Steven Soderbergh’s best thriller you’ve probably never heard of is streaming now on Netflix
Soderbergh weaves a fascinating conspiracy in this still-timely drama.
A depressed woman cycles through a series of medications that only seem to make her sick while failing to improve her mental health. Her somewhat arrogant doctor assures her the medicine will eventually help as he prescribes more pills to counteract the adverse effects of the previous pills. Her imposing husband, a former high-powered finance executive recently released from prison for securities fraud, is impatient for her to get better so they can resume their previous life. This is a story about a woman at the mercy of a system designed to minimize and silence her, right?
Well, not exactly. Steven Soderbergh’s 2013 film Side Effects does an excellent job of convincing the viewer it’s telling one kind of story — before revealing that it’s been telling a completely different kind of story all along. Soderbergh and screenwriter Scott Z. Burns (who previously collaborated on 2009’s The Informant! and 2011’s Contagion) never minimize the real dangers of big pharma or the insidiousness of institutional sexism. Those societal factors are what enable the characters to pull off such a daring conspiracy, playing on the inherent self-interest of everyone around them.
There’s no reason for people to think that Emily Taylor (Rooney Mara) is anything other than a victim, even after she commits a horrible crime under what she says is the influence of a new psychiatric pill called Ablixa. She’s spent the last four years waiting for her husband Martin (Channing Tatum) to be released from prison while working at a New York City ad agency so she can keep the couple’s finances afloat. Shortly after Martin returns home, Emily drives her car head-on into a parking garage’s concrete wall, suffering only minor injuries but ending up in the care of psychiatrist Dr. Jonathan Banks (Jude Law).
Dr. Banks prescribes a series of medications that don’t seem to help Emily, while she remains in constant low-level distress, breaking down at public events and reaching out to him for help during his personal time. Emily’s previous psychiatrist, Dr. Victoria Siebert (Catherina Zeta-Jones), offers minimal support, although she does steer Dr. Banks in the direction of Ablixa. For a little over half an hour, Side Effects is a movie about a woman having a slow-motion breakdown, surrounded by men who are incapable of helping her.
Then, things change dramatically. Emily does something violent and horrific, and Soderbergh’s camera hones in on her bottle of pills, making it clear where blame will be assigned. The picture fades to black, and when it comes back up, Side Effects is a whole new movie.
Except it’s really not. Soderbergh and Burns have been planting clues all along about what’s actually going on in Emily’s deliberate performative acts for the people around her. Dr. Banks gets drawn in, and mounts a passionate courtroom defense for Emily, who claims to have no memory of the crime she supposedly committed. He argues that, due to Ablixa, Emily had no awareness of her actions and can’t be held accountable for them. She agrees to a so-called NGRI (not guilty by reason of insanity) plea and avoids prison time.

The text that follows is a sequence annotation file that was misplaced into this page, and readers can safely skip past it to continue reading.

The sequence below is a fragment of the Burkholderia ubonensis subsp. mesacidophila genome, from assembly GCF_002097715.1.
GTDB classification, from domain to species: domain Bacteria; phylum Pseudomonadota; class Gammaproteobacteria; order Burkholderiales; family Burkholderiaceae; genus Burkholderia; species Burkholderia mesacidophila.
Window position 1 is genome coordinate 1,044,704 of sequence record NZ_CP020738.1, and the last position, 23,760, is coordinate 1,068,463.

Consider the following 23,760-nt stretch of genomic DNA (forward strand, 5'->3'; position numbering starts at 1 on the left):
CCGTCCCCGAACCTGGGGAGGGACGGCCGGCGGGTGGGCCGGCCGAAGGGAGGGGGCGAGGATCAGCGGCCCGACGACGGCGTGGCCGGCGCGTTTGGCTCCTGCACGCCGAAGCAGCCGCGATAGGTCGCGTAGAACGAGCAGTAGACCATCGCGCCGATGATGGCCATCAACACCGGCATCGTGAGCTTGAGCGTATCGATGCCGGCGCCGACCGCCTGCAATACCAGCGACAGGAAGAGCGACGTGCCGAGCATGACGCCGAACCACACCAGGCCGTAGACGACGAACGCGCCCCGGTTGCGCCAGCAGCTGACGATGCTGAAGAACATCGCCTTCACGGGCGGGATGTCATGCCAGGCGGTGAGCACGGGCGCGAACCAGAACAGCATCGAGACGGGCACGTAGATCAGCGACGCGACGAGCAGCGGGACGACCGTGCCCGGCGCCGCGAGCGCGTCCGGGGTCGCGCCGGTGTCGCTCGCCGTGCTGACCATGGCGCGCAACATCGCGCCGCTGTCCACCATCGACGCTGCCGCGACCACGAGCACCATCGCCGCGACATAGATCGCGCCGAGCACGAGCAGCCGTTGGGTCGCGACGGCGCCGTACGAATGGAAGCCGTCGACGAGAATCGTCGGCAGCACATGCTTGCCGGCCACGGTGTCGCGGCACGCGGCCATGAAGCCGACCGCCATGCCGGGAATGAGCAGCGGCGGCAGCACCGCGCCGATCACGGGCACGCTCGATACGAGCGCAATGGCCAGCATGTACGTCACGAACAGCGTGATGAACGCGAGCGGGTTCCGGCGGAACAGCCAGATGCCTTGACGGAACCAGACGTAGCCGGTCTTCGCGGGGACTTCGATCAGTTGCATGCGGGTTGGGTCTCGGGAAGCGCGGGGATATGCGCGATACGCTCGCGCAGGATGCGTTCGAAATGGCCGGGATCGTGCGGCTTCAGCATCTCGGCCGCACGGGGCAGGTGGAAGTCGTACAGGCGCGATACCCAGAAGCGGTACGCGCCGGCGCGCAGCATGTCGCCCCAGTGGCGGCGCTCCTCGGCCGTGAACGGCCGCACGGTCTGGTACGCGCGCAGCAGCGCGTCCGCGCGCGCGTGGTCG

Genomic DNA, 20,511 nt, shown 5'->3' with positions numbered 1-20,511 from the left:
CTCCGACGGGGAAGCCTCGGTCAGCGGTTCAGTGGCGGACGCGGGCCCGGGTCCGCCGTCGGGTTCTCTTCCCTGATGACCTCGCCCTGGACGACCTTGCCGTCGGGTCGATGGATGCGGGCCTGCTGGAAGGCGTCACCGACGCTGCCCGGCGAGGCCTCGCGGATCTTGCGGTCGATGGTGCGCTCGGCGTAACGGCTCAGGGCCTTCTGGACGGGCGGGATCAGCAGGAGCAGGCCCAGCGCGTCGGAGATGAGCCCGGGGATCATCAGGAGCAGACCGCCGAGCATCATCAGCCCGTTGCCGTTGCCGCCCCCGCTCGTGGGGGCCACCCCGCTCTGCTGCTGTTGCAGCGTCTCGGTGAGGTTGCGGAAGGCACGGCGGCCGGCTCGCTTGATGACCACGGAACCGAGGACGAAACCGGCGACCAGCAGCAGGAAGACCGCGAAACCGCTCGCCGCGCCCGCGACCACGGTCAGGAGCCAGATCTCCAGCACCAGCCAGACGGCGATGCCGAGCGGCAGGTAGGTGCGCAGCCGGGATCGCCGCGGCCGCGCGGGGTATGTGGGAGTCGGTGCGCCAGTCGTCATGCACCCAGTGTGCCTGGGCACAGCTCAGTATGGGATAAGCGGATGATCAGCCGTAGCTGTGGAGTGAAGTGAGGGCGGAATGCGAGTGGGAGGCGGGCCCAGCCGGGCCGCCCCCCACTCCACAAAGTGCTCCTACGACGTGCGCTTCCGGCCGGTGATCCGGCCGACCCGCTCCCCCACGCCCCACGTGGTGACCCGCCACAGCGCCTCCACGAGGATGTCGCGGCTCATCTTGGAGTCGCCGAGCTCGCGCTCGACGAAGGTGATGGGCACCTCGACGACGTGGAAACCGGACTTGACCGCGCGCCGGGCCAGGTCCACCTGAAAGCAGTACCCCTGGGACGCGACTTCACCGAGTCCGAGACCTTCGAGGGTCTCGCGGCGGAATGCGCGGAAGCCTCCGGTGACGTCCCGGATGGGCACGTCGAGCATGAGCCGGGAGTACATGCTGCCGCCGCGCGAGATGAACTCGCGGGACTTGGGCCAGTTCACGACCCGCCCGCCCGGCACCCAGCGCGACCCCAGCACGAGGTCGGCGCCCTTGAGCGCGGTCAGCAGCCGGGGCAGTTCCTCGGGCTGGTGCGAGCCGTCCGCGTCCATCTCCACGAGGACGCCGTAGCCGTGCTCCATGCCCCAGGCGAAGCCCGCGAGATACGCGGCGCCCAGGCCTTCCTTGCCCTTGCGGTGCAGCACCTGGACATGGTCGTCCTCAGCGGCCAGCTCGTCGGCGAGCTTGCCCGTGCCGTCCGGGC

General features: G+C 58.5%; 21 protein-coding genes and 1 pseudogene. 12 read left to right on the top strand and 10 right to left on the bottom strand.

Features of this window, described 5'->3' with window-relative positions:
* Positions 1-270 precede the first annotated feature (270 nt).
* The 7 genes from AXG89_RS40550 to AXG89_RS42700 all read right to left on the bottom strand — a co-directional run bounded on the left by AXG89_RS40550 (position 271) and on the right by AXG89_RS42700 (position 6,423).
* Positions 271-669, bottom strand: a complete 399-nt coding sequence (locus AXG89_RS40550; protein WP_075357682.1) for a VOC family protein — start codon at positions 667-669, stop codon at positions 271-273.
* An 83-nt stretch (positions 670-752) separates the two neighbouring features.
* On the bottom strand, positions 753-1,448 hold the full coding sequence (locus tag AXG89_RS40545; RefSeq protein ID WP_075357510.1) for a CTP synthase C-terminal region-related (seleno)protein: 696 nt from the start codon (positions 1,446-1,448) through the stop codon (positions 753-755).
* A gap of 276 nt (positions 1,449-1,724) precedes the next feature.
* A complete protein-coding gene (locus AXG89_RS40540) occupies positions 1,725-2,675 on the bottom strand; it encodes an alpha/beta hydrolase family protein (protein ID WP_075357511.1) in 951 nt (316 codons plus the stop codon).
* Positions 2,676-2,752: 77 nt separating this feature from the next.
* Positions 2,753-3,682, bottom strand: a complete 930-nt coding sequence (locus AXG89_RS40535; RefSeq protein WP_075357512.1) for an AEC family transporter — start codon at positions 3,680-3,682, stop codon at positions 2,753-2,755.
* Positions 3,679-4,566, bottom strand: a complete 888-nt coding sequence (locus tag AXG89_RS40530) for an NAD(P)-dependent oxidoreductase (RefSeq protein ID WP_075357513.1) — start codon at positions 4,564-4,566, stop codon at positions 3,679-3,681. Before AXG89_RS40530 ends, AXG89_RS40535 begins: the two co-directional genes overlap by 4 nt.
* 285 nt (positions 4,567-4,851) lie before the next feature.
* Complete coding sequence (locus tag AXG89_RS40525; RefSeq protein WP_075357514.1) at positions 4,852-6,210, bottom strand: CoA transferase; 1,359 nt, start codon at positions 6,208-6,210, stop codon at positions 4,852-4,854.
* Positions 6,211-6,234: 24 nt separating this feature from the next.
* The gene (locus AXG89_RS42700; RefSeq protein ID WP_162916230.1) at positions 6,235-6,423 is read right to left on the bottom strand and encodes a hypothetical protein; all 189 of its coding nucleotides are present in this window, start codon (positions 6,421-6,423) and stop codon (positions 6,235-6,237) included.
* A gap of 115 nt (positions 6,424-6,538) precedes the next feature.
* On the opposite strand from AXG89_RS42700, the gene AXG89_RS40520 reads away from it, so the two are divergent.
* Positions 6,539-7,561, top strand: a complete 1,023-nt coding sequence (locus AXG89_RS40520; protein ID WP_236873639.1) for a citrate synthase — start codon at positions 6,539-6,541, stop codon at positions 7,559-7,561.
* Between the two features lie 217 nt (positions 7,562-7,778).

The potential end of Emily’s ordeal is just the beginning for Dr. Banks, who’s hounded by the press, interrogated by professional organizations, and ostracized by his colleagues. Even his wife (Vinessa Shaw) isn’t willing to give him the benefit of the doubt, especially once he starts digging deeper into Emily’s case, challenging the assumptions that he and everyone else made about her situation.
As a seemingly meek victim of powerful men, Emily fits alongside Gone Girl protagonist Amy Dunne, and Side Effects was released in the time between Gillian Flynn’s novel and its screen adaptation by David Fincher. Most of the movie unfolds from Dr. Banks’ perspective, and it’s easy to root for his vindication, even if he’s a bit overconfident and insensitive at times.
But the female characters who engage in blatantly illegal, destructive acts are not just one-dimensional villains, either. Society has placed them in a position where crime is an attractive option, a way for them to seize power from men who ignore and belittle them. They’re bad, but Soderbergh and Burns never forget that they’re people, too.
Law and Mara capture all of those character nuances without the filmmakers having to blatantly spell everything out. Even a late-film flashback sequence that explains what really happened is more impressionistic than expository, and Soderbergh never belabors any of the key plot details. Side Effects is preposterous but also elegantly constructed, the kind of efficient small-scale thriller that Soderbergh has excelled at making in the later part of his career, in movies like Haywire, Unsane, and this year’s Kimi. Every plot twist and tonal swerve is purposeful and methodical, and unlike his characters, Soderbergh is in full command the entire time.
Side Effects is now streaming on Netflix.